All Future Mega-Boxship Orders Expected to Operate on Alternative Bunker Fuels

by Ship & Bunker News Team
Wednesday May 29, 2024

All future orders for the world's largest boxships are expected to be tonnage with the capability to operate on alternative 'green' bunker fuels, according to sector specialists Alphaliner.

Writing in the latest edition of its Weekly Newsletter, Alphliner notes there are currently 186 of the so-called 'megamax' container vessels currently in service, and 43 on order.

The mega-ships were first introduced in 2013 with Maersk's Triple-E ships, and today all but 15 (92%) of those currently in service are powered by conventional oil bunkers.

CMA CGM and Hapag-Lloyd operate nine and six LNG-powered 'megamaxes' respectively.

The orderbook is almost a complete reversal, with 88% of vessels on order being capable of burning LNG or methanol.

OOCL and Evergreen are the the only box shippers with orders for 'megamaxes' powered by oil bunkers, with three and two ships respectively. All five will also feature scrubbers.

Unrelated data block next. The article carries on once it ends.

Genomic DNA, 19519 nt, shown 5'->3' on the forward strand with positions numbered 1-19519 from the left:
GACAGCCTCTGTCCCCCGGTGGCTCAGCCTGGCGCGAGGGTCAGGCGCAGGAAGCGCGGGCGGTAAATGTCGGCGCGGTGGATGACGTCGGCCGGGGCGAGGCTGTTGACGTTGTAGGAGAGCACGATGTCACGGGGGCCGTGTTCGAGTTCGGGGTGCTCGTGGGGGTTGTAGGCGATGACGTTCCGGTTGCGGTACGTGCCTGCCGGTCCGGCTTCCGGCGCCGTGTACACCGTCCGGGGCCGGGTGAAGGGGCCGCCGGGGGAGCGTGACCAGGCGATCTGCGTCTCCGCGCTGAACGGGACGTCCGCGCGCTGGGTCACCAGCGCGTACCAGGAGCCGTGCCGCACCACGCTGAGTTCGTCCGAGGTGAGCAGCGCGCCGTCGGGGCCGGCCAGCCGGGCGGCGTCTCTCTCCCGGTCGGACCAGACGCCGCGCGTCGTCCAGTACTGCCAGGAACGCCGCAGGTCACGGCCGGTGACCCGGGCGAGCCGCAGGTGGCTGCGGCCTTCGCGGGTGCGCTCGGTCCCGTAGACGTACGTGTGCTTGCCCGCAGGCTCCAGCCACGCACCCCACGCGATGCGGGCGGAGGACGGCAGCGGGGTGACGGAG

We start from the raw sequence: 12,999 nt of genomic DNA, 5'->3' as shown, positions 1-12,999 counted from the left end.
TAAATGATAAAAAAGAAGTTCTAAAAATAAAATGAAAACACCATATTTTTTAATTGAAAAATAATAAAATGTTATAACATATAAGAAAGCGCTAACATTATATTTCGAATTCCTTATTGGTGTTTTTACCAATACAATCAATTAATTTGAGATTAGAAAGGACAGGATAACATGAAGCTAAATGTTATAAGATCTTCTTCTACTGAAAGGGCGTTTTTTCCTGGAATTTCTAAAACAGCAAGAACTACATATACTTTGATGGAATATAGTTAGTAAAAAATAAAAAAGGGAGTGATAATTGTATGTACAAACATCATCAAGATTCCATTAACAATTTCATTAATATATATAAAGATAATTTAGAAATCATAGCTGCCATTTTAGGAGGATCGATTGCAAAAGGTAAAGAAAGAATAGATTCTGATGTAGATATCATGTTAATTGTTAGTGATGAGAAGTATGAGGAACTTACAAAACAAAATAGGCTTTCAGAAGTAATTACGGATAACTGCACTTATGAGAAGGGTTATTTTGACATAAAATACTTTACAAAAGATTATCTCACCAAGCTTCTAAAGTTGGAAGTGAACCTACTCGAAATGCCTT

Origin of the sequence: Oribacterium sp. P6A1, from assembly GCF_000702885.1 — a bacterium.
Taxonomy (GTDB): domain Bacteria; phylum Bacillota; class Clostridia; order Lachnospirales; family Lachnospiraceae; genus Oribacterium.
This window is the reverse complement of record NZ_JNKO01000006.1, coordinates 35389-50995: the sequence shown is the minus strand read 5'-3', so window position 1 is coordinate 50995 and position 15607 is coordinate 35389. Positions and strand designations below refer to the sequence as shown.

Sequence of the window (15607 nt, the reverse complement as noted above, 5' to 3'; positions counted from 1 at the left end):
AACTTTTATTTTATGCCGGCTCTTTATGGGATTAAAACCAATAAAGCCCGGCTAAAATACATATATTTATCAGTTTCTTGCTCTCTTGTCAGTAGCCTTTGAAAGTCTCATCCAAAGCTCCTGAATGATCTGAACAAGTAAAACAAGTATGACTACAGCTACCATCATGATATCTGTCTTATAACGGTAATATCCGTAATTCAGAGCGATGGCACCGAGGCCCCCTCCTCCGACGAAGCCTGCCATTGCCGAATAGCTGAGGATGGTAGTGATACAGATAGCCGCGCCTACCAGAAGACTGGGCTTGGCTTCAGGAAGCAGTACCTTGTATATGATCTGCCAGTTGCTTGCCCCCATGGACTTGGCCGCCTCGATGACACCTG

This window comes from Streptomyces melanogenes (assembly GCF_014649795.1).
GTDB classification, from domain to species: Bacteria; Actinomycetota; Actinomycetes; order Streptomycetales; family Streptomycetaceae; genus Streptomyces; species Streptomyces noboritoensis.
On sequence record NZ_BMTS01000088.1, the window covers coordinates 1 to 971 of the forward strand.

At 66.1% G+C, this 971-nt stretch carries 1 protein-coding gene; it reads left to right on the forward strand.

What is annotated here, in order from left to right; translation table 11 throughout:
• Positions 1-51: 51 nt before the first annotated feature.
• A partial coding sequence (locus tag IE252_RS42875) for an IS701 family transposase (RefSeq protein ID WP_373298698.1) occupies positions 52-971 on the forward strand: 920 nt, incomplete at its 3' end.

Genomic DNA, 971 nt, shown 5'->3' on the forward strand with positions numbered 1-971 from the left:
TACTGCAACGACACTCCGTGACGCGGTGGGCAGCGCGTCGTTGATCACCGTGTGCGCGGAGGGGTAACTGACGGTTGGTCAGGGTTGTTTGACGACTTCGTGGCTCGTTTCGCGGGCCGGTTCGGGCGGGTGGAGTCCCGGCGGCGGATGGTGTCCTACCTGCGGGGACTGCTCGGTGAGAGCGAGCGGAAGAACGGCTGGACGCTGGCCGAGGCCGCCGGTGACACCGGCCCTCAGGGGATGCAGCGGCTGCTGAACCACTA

"In light of the carriers' ambitious decarbonization plans, it is safe to assume that all further ships of 'MGX' size will be ordered with the capability to operate on alternative 'green' fuels," says Alphaliner.

Once on steam those new ships will take the total number of 'megamaxes' to 229.

With some 60,000+ vessels in the world fleet this might not seem a lot, but it is important to remember that along with their physical dimonstions those relatively few mega-ships are also responsible for an outsized slice of global bunker demand.

Indeed, according to the latest official data from IMO, as submitted to the IMO Ship Fuel Oil Consumption Database in GISIS for reporting year 2022, containerships 120,000 dwt and above are responsible for 7% of global bunker demand.

Another factor to consider is that many of those existing 'megamaxes' were been ordered with, or retrofitted with, scrubbers.

As those biggest ships move away from oil bunkers, HSFO demand may therefore be the first place to feel the impact of mega-ships adopting alternative bunkers.